Capitol Complex

Capitol Complex

Capitol Complex

Sector 1, Chandigarh, 160001

This is a World Heritage Site.

The Capitol complex comprising three buildings – Legislative Assembly, Secretariat and High Court, located in ChandigarhIndia,  is designed by noted architect Le Corbusier.  After the partition of Punjab, in 1947 following the independence of India, the divided Punjab required a new capital as Lahore was now in Pakistan. Thus Le Corbusier was commissioned by first prime minister of India, Jawaharlal Nehru to build a new city of Chandigarh. The brief for the design was a city “unfettered by the traditions of the past, a symbol of the nation’s faith in the future”. Subsequently Corbusier and his team built not just large assembly, and high court building, but all major buildings in the city, and down to door handles in public offices.

Source : Wikipedia

The Capitol Complex is Le Corbusier’s most spectacular work. The magnificent edifices, set against the Shivalik peaks, stand “as massive concrete sculptures, representing the monumental character authority that the complex represents. It is the seat of the government of the States of Punjab and Haryana. It comprises three epoch-making master-pieces: the Secretariat, the High Court and the Legislative Assembly. Separated by large piazzas, the subtle and most evocative grouping of these buildings is of breath-taking beauty.

And in the centre stands the giant metallic sculpture of The Open Hand, the official emblem of Chandigarh, signifying the city’s credo of ‘open to give’ open to receive’.


The law-interpreting monument was built in the Capitol Complex during 1951-57. This structure has a double roof, projecting over the office block like a parasol or an inverted umbrella. The magnificent outward sweep of the upper roof is symbolic of protection and justice to the people. The three vertical piers, rising 60 feet from the floor and painted in bright colours form the grand entrance to the building. A gigantic egg-crate screen covers the building façade. On the rear walls of the court rooms, hand the giant woolen tapestries designed by Le Corbusier.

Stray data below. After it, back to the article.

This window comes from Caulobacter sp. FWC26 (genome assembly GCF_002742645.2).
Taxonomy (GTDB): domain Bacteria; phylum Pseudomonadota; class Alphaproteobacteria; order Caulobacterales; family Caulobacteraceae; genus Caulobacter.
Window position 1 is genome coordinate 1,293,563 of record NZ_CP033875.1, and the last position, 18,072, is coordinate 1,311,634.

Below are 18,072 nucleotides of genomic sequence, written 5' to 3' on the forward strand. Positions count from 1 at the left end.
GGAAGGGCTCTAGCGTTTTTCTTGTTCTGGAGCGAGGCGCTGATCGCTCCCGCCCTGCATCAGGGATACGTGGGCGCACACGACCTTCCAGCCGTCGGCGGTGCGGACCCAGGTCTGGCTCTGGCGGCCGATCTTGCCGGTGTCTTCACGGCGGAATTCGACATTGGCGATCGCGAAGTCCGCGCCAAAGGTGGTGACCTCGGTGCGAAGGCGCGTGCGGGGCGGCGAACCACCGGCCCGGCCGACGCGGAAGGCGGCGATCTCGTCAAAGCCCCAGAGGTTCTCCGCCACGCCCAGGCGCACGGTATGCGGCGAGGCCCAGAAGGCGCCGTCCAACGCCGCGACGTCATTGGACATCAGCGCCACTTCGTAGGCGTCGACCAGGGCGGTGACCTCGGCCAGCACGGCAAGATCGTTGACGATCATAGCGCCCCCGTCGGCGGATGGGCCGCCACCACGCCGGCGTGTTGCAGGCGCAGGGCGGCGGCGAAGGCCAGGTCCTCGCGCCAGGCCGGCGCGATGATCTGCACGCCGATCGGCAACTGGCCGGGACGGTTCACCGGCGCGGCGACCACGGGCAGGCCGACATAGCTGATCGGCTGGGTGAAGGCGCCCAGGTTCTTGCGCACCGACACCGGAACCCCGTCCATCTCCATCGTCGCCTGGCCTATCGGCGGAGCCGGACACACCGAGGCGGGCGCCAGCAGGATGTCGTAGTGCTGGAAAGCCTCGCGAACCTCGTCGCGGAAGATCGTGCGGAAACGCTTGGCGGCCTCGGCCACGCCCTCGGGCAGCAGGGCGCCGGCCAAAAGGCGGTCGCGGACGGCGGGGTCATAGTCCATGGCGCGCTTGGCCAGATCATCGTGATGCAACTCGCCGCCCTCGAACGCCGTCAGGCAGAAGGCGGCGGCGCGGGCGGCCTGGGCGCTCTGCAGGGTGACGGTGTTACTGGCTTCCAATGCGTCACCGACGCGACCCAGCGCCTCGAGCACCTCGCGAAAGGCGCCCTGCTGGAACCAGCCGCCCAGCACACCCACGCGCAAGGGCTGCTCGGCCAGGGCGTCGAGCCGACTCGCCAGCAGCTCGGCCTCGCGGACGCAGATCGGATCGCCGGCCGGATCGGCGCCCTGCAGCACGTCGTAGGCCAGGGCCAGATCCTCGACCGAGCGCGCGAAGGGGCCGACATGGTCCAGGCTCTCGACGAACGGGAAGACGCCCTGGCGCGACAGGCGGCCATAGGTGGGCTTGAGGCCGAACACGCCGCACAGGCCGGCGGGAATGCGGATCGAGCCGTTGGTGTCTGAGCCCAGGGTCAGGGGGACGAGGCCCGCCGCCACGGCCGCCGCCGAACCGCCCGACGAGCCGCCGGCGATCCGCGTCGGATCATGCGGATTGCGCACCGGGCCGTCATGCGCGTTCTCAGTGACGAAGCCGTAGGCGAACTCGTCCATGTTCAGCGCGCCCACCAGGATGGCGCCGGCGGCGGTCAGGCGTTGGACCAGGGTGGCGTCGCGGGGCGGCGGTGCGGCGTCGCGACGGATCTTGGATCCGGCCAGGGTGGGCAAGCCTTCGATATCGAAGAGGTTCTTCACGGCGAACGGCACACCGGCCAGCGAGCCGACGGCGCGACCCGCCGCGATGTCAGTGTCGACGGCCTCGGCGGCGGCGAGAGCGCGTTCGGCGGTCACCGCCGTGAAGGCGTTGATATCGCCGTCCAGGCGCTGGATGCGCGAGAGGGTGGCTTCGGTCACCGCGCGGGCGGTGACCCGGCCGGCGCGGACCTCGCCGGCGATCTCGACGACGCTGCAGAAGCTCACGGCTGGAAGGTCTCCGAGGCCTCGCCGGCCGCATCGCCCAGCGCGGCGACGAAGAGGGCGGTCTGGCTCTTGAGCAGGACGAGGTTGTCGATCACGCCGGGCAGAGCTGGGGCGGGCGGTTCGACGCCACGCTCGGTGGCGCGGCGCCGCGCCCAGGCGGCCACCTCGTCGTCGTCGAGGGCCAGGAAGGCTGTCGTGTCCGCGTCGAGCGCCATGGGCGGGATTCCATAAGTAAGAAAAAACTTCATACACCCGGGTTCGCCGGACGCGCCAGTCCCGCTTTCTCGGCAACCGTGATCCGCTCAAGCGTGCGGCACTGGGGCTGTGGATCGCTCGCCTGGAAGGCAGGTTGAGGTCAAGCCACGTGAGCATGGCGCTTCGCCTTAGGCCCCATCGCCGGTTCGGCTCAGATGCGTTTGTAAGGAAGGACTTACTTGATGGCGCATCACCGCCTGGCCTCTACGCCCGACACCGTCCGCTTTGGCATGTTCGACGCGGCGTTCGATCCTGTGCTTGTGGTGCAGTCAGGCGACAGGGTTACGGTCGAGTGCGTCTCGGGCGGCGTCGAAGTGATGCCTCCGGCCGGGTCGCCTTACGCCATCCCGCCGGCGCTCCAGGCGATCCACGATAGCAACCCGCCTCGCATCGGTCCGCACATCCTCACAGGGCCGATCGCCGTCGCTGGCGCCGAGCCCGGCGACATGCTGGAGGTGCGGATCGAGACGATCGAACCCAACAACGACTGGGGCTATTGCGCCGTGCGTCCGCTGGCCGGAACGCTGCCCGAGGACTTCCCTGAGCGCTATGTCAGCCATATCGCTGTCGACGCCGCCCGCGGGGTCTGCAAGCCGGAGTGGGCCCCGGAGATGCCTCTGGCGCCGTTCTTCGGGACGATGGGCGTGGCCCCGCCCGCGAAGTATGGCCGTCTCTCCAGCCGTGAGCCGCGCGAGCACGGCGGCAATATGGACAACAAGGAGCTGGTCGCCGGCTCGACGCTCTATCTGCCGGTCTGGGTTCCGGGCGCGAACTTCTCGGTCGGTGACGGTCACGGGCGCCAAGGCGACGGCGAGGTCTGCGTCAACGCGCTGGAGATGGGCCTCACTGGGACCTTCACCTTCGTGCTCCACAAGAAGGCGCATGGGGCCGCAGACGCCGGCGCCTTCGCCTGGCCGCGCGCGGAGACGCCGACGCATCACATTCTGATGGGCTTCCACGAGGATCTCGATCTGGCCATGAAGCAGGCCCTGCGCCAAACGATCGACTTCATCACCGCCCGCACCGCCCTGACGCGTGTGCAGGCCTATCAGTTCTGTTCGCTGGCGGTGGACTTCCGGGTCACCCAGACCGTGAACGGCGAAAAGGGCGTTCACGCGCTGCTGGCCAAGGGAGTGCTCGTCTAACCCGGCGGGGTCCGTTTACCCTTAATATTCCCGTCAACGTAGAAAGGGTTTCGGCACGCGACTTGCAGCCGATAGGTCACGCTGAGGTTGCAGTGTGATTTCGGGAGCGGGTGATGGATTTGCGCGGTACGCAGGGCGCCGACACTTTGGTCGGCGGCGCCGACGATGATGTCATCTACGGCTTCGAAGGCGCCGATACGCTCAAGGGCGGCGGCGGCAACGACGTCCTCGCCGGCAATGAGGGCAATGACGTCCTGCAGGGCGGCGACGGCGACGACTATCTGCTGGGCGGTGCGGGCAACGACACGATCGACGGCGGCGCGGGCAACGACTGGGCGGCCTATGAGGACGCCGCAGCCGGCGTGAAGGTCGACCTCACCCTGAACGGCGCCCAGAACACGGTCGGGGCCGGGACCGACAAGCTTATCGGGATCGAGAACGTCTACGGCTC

The law-executing monument is the largest and tallest of the three edifices in the Capitol Complex. Built during 1953-59, it is shaped like an eight-storeyed concrete slab, with its distinctive brise-soleil-louvered screen of deeply sculptured two-storey porticos in the centre, housing the offices of ministers. The cafeteria rests stop the terrace is like an art object, giving a spectacular view of the city.


The profile of this law-forming monument epitomizes stately grandeur. Square in plan, with a monumental portico standing free from the main building, it faces the High Court. The shape of the cupola is an obliquely truncated hyperbolic parabolic, extending well above the roof line. A pyramid covers the upper chamber of the erstwhile bicameral system and offers an exciting counterpoint to the cupola, lending artistic grace to the entire complex.
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Visiting hours : 09.00AM to 05.00PM all days of the week

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Capitol Complex
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